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The People v. James






APPEAL from the Circuit Court of Cook County; the Hon. SIGMUND J. STEFANOWICZ, Judge, presiding.


Defendant, Edward James, after a 1962 jury trial in the then criminal court of Cook County, was convicted of the offense of rape and sentenced to imprisonment in the penitentiary for a term of not less than 15 nor more than 25 years. On writ of error, the judgment of conviction was affirmed by the Appellate Court for the First District. (62 Ill. App.2d 225.) Subsequently, defendant filed a petition in the circuit court of Cook County under the provisions of the Post-Conviction Hearing Act (Ill. Rev. Stat. 1965, ch. 38, pars. 122-1 et seq.), contending that certain of his constitutional rights were violated in connection with the mechanics of his sentencing. On motion of the State, the petition was dismissed, and this direct appeal is from that judgment of dismissal. 43 Ill.2d R. 651.

The record before us, which includes the report of proceedings of defendant's trial, indicates that the offense for which defendant stands convicted occurred on July 26, 1961, prior to the January 1, 1962, effective date of the Criminal Code of 1961. However, since defendant's jury trial occurred subsequent to the effective date of the Criminal Code, he was entitled, upon conviction, to be sentenced either under the law in effect at the time of the offense (Ill. Rv. Stat, 1959, ch. 38, par. 801), calling for the fixing of the punishment by the jury as a part of its verdict, or the law at the time of the trial (Ill. Rev. Stat. 1961, ch. 38, par. 1-7(e)), specifying a sentence for an indeterminate term to be fixed solely by the court upon the return of the jury's verdict finding the accused guilty of the offense charged. (See People v. House, 73 Ill. App.2d 345; Ill. Rev. Stat. 1961, ch. 131, par. 4.) In this connection, insofar as it appears from the record of the proceedings which resulted in defendant's conviction, nothing was said during defendant's trial relating to the alternative sentencing procedures until after the jury had been discharged, which of course precluded defendant from being sentenced under the former law even if he so desired. Thus, only after the jury had returned a guilty verdict and been discharged did the court conduct an inquiry concerning defendant's preference as to sentencing procedure. The record shows that the court then advised defendant that under the law at the time of the offense "the sentence was determinative," whereas under the law at the time of trial it would be indeterminate. Defendant thereupon, and apparently after having consulted with his counsel, chose to be sentenced under the law in effect at the time of the trial. There is nothing in the record indicating that defendant was ever specifically advised that under the prior sentencing procedure, the extent of punishment was fixed by the jury.

Based on the foregoing circumstances defendant asserts that he was given no meaningful choice as to the manner of his sentencing; that he was unaware at the time of the trial that he could have been sentenced by the jury; and that if he had been fully apprised by the court of his rights concerning sentencing before the jury retired from the bar for its deliberation, he would have chosen to be sentenced under the law in existence at the time of the offense, i.e., by the jury. As a result, defendant claims, he was denied his constitutional right to due process of law.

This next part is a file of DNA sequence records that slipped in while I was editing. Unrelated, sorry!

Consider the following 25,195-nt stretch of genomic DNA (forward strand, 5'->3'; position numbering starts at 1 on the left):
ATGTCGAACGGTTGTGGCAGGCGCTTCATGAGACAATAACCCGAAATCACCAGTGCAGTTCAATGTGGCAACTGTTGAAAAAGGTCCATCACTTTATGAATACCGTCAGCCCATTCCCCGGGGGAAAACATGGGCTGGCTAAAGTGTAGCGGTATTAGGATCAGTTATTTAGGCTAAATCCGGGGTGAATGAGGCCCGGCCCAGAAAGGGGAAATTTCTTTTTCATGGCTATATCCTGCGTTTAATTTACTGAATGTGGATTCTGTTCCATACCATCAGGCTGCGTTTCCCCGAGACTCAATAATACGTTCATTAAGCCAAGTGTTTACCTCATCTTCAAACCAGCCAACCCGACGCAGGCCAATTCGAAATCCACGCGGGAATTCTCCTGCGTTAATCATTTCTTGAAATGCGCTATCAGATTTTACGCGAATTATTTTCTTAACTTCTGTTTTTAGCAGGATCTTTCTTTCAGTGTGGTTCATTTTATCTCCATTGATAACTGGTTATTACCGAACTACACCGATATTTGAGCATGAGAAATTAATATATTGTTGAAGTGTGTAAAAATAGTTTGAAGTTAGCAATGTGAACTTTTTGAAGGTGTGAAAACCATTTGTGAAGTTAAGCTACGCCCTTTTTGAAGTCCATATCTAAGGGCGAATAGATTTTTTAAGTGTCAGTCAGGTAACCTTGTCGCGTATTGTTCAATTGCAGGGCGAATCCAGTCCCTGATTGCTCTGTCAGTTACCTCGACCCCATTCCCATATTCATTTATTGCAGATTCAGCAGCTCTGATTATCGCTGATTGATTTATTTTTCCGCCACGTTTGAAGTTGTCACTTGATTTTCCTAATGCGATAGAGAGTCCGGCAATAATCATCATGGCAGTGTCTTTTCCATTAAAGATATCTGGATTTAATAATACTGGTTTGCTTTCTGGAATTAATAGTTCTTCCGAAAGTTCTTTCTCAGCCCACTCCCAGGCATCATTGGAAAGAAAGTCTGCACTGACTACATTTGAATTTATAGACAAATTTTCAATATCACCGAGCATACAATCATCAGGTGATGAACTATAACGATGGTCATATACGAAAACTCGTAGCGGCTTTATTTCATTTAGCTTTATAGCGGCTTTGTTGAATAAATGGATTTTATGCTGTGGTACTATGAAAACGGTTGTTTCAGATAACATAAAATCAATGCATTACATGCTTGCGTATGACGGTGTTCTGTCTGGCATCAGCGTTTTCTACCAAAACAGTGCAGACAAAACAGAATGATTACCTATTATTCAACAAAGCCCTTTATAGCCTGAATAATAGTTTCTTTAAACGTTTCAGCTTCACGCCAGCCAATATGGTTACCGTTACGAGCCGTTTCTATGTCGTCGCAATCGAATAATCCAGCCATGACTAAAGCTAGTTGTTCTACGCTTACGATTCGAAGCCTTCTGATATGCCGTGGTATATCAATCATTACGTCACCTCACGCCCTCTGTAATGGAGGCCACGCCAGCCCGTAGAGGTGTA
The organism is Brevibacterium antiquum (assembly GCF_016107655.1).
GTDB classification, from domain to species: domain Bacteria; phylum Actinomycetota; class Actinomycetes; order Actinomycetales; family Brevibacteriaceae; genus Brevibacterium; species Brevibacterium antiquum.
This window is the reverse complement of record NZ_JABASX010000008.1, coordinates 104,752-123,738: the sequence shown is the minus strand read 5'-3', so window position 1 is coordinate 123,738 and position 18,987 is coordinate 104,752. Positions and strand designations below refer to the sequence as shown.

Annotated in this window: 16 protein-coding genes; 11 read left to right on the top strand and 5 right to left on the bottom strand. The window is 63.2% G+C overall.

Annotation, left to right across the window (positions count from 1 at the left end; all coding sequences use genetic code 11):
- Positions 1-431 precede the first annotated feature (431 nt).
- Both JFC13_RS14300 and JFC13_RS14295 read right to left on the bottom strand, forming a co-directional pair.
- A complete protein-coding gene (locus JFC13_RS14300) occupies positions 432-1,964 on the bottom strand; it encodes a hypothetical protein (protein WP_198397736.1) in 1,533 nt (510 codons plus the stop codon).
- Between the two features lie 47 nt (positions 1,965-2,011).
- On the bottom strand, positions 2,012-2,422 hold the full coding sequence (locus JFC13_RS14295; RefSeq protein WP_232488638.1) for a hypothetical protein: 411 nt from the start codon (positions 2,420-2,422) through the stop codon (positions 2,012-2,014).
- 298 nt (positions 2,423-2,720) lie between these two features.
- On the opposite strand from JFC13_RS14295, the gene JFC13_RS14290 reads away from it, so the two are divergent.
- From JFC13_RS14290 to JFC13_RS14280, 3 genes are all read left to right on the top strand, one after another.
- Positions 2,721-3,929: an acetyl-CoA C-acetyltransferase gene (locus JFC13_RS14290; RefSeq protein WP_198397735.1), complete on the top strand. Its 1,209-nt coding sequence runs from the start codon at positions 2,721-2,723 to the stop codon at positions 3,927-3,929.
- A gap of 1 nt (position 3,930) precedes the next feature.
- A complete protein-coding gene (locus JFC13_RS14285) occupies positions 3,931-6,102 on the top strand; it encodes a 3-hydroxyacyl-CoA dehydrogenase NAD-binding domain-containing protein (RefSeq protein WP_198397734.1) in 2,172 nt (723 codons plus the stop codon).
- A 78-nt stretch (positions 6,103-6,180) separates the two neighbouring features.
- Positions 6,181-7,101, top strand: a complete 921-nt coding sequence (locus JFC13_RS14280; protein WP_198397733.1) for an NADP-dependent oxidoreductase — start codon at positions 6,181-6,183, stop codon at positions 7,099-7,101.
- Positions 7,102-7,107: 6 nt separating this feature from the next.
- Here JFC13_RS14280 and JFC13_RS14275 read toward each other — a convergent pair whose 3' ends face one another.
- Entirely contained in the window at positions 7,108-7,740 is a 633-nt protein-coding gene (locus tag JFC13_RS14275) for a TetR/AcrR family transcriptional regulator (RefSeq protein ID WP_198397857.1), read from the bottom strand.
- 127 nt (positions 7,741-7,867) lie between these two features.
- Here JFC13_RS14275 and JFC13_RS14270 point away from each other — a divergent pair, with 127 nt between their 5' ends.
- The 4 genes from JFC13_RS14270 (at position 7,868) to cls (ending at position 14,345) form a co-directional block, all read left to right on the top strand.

As we have already seen, defendant, after his conviction and sentence, sought and obtained appellate review thereof. The appellate court, after due discussion of the issues presented to it by defendant, affirmed his conviction. Clearly, the question sought to be posed here could have been raised in those appellate proceedings. The record before the appellate court contained the entire report of the proceedings which occurred during defendant's trial, and afforded him exactly the same basis for making an argument on the sentencing question as he has here. He nonetheless did not interpose the issue before the appellate court. Under such circumstances, all contentions with regard thereto are deemed waived. We have heretofore consistently held that where a convicted person has appealed from the judgment of conviction, the judgment of the reviewing court makes res judicata all issues actually decided by that court and all issues which could have been presented to that court and which were not are considered to have been waived. (People v. Price, 44 Ill.2d 332, 333; People v. Hill, 44 Ill.2d 299; People v. Kamsler, 39 Ill.2d 73, 74; People v. Jennings, 411 Ill. 21, 25.) While we have relaxed the operation of the waiver rule in cases where fundamental fairness so requires (e.g., People v. Hamby, 32 Ill.2d 291), we see no reason to do so here, where defendant has had a full opportunity to present the matter to an appellate tribunal but has nonetheless failed to do so and now seeks at this late date to raise the contention for the first time in this post-conviction proceeding.

No further questions being raised herein, the judgment of the circuit court of Cook County is affirmed.

Judgment affirmed.

Mr. JUSTICE WARD took no part in the consideration or decision of this case.


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